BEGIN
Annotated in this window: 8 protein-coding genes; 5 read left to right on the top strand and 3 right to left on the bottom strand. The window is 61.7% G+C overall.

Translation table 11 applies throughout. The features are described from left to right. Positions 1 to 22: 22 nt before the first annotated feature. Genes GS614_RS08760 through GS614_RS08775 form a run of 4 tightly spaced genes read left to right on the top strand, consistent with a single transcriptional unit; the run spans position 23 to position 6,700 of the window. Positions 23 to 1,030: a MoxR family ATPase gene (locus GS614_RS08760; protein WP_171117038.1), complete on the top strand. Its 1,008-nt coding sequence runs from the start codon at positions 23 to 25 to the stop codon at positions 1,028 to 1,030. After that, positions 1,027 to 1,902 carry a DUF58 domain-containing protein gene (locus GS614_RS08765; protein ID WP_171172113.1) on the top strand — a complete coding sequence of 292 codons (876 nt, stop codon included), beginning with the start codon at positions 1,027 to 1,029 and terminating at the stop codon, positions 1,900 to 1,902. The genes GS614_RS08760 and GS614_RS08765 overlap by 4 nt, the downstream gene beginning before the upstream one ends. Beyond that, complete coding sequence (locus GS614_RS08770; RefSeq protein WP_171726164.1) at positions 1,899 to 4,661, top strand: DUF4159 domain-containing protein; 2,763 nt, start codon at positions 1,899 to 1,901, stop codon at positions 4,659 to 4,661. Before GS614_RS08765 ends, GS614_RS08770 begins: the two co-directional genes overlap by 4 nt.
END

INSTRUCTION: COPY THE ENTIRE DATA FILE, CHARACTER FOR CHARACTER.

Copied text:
Annotated in this window: 8 protein-coding genes; 5 read left to right on the top strand and 3 right to left on the bottom strand. The window is 61.7% G+C overall.

Translation table 11 applies throughout. The features are described from left to right. Positions 1 to 22: 22 nt before the first annotated feature. Genes GS614_RS08760 through GS614_RS08775 form a run of 4 tightly spaced genes read left to right on the top strand, consistent with a single transcriptional unit; the run spans position 23 to position 6,700 of the window. Positions 23 to 1,030: a MoxR family ATPase gene (locus GS614_RS08760; protein WP_171117038.1), complete on the top strand. Its 1,008-nt coding sequence runs from the start codon at positions 23 to 25 to the stop codon at positions 1,028 to 1,030. After that, positions 1,027 to 1,902 carry a DUF58 domain-containing protein gene (locus GS614_RS08765; protein ID WP_171172113.1) on the top strand — a complete coding sequence of 292 codons (876 nt, stop codon included), beginning with the start codon at positions 1,027 to 1,029 and terminating at the stop codon, positions 1,900 to 1,902. The genes GS614_RS08760 and GS614_RS08765 overlap by 4 nt, the downstream gene beginning before the upstream one ends. Beyond that, complete coding sequence (locus GS614_RS08770; RefSeq protein WP_171726164.1) at positions 1,899 to 4,661, top strand: DUF4159 domain-containing protein; 2,763 nt, start codon at positions 1,899 to 1,901, stop codon at positions 4,659 to 4,661. Before GS614_RS08765 ends, GS614_RS08770 begins: the two co-directional genes overlap by 4 nt.